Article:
Patricia Halo would be an expert on small-business health benefits even if she hadn't written the book on it (Managing Health Benefits in Small and Mid-Sized Organizations, $35, Amacom Books). Halo has been running an 11-person consulting company in New City, N.Y., for more than two decades, and she makes a point of coughing up money for a health-maintenance organization that includes prescription-drug coverage because she thinks it's vital to a healthy business. But making health care affordable means more than just shopping for the cheapest plan, Halo tells frontier's Rick Green. Some edited excerpts:
Q: Is it harder for small companies to hold costs down?
A: That's true. I don't think they can possibly do it all themselves and do it well. Picking a good adviser is key. Often these things come down to personal relationships, but you need to measure the scope of their services. An agent may represent half a dozen companies, or only one. If an agent represents only one, guess which one he's going to try to sell you.
Q: How about putting the plan out for bids each year to get the lowest price?
A: It's not a good idea to do a plan review more than every two or three years. First, there are certain costs that are charged to you as a new account. Second, there's a loss of employee loyalty. The minute you start flipping health plans around, it sends out a message of less security. Employees start thinking, "Hey, is there something going on I don't know about? Why do they keep changing the health plan? I just got used to this doctor." It inconveniences employees and undermines what you're trying to accomplish: the understanding that you are safeguarding part of their financial security.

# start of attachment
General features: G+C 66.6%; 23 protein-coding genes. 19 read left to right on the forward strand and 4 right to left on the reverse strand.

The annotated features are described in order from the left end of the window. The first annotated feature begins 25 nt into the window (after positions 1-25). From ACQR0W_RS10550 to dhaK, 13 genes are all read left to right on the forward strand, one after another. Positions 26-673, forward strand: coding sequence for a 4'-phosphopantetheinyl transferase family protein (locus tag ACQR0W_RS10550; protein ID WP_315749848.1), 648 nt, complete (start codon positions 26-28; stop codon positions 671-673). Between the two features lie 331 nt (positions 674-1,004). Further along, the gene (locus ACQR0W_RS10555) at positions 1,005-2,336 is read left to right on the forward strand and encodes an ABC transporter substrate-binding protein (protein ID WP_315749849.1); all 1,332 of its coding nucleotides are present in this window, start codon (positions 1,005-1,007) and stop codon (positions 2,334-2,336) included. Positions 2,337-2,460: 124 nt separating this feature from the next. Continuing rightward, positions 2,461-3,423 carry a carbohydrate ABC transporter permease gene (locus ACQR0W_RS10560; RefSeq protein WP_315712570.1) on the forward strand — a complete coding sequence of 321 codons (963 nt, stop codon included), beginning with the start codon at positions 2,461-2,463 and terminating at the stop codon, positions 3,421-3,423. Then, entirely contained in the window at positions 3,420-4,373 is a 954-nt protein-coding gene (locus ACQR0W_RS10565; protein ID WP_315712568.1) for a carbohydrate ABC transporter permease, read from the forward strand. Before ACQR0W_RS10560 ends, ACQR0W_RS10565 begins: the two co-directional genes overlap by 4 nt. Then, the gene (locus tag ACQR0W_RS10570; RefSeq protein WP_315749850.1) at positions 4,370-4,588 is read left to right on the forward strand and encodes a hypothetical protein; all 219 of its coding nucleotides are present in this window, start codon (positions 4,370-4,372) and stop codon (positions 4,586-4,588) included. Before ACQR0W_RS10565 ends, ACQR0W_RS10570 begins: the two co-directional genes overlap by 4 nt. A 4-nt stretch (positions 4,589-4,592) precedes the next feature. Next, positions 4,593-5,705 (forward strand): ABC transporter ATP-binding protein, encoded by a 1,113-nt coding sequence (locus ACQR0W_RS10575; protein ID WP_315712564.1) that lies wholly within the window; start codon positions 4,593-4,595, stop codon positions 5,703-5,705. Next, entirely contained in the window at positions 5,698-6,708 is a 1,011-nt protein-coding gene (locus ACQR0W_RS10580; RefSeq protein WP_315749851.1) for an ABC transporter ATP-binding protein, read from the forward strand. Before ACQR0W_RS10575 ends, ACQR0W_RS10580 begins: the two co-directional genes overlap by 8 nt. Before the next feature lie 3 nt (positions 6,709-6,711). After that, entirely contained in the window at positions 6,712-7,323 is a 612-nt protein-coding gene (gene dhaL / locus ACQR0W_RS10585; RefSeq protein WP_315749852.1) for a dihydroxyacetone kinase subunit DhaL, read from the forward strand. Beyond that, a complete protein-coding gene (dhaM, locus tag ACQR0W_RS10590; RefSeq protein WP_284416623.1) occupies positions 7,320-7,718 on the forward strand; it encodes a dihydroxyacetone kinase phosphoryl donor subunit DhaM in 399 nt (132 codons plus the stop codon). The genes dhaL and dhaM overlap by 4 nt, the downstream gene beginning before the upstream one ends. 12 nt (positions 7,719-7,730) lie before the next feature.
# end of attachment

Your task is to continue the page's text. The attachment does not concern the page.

Q: So what can you do?
A: There's lots of good information about health resources within a community--toll-free numbers and local offices. Make that available. Encourage people to seek early medical care when they have a problem--a philosophy and a policy that says, if you're not feeling well, get an early diagnosis rather than waiting, which could cost more money to treat and cause longer absentee time and more turnover. Then look at programs that can be brought to the workplace through public sources. They may have mammography, cardiac screenings, diagnostic programs, and educational services you can arrange. Bringing a mobile unit to a workplace is good not just for the employee. It helps reduce the cost of your health plan, because eventually, if you have very adverse experiences, it's going to catch up with you in higher premiums--not to mention the lost work time.
Q: You've also suggested unusual actions, such as putting healthier foods in vending machines. Will that really make a difference?
A: I think it will, if employers encourage healthier snacking and lunch times, and urge employees to be less sedentary. I've seen the difference in health claims and overall attitude about being at work. This is the type of program that shows a payback.
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